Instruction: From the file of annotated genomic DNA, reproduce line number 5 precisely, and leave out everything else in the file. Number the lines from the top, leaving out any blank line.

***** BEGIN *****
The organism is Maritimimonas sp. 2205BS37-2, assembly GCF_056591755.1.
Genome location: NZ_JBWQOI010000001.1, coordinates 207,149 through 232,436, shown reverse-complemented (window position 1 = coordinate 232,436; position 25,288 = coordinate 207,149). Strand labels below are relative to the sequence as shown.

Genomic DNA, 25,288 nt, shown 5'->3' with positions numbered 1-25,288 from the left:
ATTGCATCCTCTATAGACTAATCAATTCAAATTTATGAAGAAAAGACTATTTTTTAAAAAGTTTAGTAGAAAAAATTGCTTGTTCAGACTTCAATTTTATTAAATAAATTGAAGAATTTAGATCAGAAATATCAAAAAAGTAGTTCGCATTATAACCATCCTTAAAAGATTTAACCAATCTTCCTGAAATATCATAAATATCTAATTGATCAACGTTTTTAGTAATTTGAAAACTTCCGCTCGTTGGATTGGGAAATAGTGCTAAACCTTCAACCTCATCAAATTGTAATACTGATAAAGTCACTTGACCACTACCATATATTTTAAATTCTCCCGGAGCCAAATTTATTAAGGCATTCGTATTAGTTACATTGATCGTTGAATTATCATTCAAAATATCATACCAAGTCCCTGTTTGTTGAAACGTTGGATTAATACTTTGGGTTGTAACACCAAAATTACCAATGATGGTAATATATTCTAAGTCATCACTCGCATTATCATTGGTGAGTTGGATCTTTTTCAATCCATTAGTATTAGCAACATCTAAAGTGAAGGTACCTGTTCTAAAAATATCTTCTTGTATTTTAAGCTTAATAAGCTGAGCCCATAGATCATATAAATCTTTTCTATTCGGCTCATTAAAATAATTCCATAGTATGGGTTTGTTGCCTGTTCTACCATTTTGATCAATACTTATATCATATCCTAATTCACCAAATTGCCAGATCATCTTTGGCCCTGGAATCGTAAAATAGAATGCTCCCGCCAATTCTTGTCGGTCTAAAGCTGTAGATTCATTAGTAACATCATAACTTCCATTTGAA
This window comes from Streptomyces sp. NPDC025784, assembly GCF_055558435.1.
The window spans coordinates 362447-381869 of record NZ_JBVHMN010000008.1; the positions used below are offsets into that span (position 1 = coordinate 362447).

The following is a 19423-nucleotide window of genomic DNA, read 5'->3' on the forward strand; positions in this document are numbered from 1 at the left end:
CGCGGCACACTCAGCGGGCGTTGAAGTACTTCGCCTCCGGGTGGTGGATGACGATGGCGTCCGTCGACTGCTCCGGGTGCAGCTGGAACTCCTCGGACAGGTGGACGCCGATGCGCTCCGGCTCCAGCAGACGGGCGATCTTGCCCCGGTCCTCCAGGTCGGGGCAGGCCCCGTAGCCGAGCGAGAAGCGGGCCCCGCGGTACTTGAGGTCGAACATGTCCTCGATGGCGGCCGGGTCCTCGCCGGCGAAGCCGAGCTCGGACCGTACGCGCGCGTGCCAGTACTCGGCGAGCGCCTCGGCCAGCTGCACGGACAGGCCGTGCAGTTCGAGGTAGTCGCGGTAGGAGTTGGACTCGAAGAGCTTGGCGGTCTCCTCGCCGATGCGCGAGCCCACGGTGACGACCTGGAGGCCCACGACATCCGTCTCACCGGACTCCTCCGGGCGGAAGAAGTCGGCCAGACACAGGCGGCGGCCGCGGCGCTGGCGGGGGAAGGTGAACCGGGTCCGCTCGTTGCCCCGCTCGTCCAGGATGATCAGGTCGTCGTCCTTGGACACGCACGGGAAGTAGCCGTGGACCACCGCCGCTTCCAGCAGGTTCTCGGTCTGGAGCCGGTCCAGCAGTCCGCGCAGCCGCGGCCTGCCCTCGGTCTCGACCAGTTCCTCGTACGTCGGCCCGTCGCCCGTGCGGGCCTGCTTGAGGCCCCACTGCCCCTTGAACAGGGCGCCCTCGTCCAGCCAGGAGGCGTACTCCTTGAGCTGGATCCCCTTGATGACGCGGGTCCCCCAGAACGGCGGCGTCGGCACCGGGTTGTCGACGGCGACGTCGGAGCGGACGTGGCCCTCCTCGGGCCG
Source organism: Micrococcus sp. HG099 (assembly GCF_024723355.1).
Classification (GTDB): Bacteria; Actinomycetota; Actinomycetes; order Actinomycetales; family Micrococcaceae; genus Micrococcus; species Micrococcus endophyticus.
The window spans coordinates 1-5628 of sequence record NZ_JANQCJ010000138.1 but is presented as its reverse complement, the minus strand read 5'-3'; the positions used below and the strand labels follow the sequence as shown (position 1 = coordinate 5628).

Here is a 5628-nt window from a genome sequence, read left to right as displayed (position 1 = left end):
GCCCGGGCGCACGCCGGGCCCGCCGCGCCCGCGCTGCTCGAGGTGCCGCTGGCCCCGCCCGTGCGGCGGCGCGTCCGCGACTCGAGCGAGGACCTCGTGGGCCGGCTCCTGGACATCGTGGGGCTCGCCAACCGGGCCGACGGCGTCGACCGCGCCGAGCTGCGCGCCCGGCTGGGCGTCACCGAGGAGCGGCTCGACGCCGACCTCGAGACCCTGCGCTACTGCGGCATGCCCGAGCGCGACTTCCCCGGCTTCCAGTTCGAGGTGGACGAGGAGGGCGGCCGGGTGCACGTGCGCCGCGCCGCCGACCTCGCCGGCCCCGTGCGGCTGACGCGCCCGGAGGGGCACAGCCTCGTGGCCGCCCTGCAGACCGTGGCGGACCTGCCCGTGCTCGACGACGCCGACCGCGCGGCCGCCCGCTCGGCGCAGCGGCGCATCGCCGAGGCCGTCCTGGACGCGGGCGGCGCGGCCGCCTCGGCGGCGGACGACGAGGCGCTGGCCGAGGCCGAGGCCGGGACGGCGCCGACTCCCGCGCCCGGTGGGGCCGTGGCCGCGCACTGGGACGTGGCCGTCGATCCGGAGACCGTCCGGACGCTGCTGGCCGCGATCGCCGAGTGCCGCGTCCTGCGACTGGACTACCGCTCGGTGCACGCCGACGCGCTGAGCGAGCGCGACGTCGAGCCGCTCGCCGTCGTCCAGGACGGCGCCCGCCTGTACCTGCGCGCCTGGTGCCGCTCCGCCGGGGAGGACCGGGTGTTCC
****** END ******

This window comes from Streptomyces sp. NPDC025784, assembly GCF_055558435.1.